Kjell visited alone the first time. Five years later, Gordon, his wife, and granddaughter asked him to accompany them on a trip to Europe because he would be able to speak Norwegian when they traveled through Norway. His two brothers and Marie were still alive then.
255, side 2 262: SPEAKING NORWEGIAN
His children understand a few words. His wife spoke Norwegian very well even though she was born and raised in Iowa (of Norwegian parents). She and Kjell spoke Norwegian some at home to the boys, but that stopped when the kids started school.
255, side 2 280:
Kjell says, "I will say a prayer because that's my life. Kjaere himmelske fader, vaar takk ..."
255, side 2 304:
At college he trained to be a minister. After he received his diploma he was sent to interview two churches. He liked one place, and they liked him. The congregation was half Norwegian, half Danish, and a few Swedes. They told him that he had to work out his own living besides working at the church. Well, if they couldn't support him, he just couldn't see doing it. That's when he went to ranching.
255, side 2 330:
He did spend some time filling in at church and was a Sunday school teacher in Big Timber and in Seattle at Lutheran Brethren. He's gone to church every Sunday, health permitting.
255, side 2 351: OTHER STORIES
Kjell tells about a WWI incident, which happened right outside his home by Ogna. He was up and out early one morning and saw searchlights circling a small beautiful island., As it became more light, he saw a submarine periscope; the water was too shallow for the boat to submerge. The English ship encircled it with a line and hoisted it right up and took them.
255, side 2 376:
Then in 1914 there was an awful battle between the British and Germans outside of Helgoland. The big German boats were just coming out of the bay as the British were passing. The water was terrible rough that day and the Germans had trouble hitting the smaller, pitching British boats. The British got better aim and really whipped the Germans. Bodies drifted up along the Norwegian coast. Kjell and others (in the Reserves) were called upon to pick up all the dead, drifting bodies on the ocean, both English and Germans. They pulled out one British officer who was floating in a life jacket. Everything below the water was peeled off. But on his wrist was a big wristwatch with a picture and address of his wife. It was sent back to Britain and his wife came there to see his grave. Kjell didn't do much in the Reserves after that as his father died, and he left Norway.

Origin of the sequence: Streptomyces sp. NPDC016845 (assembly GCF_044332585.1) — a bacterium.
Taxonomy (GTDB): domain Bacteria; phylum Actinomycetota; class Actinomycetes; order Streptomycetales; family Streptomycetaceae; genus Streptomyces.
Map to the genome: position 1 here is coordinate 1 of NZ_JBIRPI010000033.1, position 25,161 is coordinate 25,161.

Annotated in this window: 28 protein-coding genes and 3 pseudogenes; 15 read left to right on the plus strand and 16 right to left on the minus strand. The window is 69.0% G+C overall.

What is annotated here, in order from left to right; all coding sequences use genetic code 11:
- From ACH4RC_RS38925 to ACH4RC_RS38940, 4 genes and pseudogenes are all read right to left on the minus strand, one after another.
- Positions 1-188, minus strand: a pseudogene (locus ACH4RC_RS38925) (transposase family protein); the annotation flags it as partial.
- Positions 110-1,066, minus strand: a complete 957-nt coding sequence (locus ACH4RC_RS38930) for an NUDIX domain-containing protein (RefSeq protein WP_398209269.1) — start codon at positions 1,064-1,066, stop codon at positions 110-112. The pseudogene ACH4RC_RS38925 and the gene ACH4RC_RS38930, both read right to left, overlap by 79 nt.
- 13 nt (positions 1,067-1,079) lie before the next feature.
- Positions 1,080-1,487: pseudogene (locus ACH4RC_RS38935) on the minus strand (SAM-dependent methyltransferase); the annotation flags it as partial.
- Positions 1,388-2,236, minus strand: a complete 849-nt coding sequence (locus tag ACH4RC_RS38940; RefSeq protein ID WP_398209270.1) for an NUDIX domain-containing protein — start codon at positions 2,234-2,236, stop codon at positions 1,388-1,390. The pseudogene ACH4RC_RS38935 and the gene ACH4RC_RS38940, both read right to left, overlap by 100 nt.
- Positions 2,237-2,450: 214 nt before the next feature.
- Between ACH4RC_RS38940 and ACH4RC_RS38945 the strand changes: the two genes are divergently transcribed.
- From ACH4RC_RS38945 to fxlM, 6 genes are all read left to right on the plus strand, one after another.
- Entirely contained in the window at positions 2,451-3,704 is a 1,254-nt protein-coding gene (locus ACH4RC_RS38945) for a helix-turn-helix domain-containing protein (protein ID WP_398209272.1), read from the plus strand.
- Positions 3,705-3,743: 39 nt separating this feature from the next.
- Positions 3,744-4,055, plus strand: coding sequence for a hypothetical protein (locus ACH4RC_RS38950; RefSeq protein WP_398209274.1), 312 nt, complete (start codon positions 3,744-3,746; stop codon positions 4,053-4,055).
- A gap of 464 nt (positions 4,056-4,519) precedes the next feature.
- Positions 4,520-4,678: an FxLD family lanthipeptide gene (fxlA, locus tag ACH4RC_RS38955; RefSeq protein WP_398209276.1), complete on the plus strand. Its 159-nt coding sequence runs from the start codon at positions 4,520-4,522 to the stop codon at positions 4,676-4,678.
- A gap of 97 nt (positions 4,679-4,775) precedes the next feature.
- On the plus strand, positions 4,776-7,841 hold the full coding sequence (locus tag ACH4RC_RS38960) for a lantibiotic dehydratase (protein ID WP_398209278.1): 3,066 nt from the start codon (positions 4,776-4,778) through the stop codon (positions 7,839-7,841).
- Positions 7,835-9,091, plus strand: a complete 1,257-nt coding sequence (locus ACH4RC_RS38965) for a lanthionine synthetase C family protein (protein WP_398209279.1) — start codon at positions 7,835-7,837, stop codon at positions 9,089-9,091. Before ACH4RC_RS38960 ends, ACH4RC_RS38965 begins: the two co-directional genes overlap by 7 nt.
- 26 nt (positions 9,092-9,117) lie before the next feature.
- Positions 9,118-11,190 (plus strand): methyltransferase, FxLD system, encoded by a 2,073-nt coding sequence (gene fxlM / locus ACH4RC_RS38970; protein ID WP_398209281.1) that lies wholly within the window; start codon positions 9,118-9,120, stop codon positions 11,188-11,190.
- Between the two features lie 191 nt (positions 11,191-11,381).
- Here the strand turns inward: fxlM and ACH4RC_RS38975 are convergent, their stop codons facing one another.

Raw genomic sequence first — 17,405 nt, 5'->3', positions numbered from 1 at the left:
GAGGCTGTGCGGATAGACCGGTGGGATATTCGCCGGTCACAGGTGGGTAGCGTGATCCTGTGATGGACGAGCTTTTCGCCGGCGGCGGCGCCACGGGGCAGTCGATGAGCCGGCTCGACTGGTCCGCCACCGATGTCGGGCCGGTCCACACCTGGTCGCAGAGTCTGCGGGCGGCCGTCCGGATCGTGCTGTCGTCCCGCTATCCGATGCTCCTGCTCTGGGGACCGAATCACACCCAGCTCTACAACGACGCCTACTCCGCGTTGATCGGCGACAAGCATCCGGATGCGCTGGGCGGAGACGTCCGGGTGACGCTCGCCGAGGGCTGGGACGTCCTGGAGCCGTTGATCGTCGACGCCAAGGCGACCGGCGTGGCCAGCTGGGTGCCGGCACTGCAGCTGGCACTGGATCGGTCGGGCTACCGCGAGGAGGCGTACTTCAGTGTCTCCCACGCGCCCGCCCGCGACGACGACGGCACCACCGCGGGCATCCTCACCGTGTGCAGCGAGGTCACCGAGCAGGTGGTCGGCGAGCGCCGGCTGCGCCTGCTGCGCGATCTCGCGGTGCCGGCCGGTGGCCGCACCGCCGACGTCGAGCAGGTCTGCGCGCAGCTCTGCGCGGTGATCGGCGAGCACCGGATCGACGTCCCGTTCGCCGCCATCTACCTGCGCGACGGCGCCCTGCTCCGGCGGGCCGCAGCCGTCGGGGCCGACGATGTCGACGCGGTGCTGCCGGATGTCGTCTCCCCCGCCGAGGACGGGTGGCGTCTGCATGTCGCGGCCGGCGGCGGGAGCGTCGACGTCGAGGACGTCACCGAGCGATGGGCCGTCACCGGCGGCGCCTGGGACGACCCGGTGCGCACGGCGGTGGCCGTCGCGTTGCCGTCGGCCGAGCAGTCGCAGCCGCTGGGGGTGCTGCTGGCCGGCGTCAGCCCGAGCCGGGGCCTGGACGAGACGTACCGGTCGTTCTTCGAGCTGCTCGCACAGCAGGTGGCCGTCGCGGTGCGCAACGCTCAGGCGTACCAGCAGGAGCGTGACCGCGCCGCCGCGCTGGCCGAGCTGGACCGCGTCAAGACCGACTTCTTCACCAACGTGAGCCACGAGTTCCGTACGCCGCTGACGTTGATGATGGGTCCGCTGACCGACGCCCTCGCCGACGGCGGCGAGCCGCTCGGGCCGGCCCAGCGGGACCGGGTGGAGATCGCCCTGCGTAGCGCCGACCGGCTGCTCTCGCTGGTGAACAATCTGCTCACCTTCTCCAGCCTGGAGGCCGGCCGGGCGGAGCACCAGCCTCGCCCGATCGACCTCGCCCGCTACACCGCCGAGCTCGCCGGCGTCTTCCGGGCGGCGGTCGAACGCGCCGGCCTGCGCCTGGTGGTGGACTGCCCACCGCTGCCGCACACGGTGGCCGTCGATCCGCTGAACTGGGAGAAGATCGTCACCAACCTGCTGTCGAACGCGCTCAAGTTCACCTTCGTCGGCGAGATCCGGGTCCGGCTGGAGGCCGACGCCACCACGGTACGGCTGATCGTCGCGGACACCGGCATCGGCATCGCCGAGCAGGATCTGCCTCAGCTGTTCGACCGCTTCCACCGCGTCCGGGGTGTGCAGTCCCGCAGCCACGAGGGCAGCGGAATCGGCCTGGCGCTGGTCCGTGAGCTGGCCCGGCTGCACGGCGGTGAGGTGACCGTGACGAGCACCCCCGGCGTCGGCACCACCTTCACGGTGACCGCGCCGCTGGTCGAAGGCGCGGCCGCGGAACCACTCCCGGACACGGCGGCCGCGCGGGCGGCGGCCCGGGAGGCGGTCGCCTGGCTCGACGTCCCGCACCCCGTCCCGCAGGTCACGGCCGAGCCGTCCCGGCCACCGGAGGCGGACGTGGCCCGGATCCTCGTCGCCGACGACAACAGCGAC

255, side 2 420:
End of tape.
255, side 2 :
THE FOLLOWING INFORMATION IS TRANSCRIBED NOT FROM THE TAPE, BUT THE ARCHIVE SHEET FILLED OUT DURING THE INTERVIEWDoesn't like "new" Norwegian language. Comparison: Norwegian Bible (O.N.) "Jesu doede" - Jesus died. (N.N.) "Jesu duaja" - word used in old Norwegian to describe a "critter" dying.Said 30,000 Germans came to Norway (neutral country) in WWI. His family took two German boys for three years: Diedrik and Billy. Went to school with rest of children, learned norsk, very fond of those two boys. Remembers first time he went fishing with grandfather - four years old - used a birch rod and braided horse hair line. Spent a lot of time fishing in river that ran through family home. Salmon - lots, smoked them, gave them away. Fly fishing - British made lures or copies of: dusty miller, Jock Scott, silver king.

Names and SubjectsReturn to Top

  • Subject Terms :
  • Confirmation
  • Education--Norway
  • Emigration and immigration
  • Family--Norway
  • Marriage service
  • Norway--Armed Forces
  • Norway--Social conditions--1945-
  • Norwegian language
  • Norwegian-Americans--Ethnic identity
  • Norwegian-Americans--Northwest, Pacific--Interviews
  • Norwegian-Americans--Social life and customs
  • Ocean travel
  • World War, 1914-1918
  • Personal Names :
  • Thompson, Kjell--Interviews (creator)
  • Øvrebo, Anna
  • Thompson, Gordon
  • Øvrebo, Karl
  • Øvrebo, Kjell
  • Thompson, Einar
  • Corporate Names :
  • Ogna Lutheran Church (Øvrebo, Norway)
  • Pacific American Fisheries, Inc.
  • Stavangerfjord (Steamship)
  • Family Names :
  • Øvrebo family
  • Thompson family
  • Tønneson family
  • Geographical Names :
  • Big Timber (Mont.)
  • Grand Forks (N.D.)
  • Rogaland fylke (Norway)
  • Seattle (Wash.)
  • Form or Genre Terms :
  • Oral histories
  • Occupations :
  • Carpenters
  • Farmers
  • Fishermen
  • Shepherds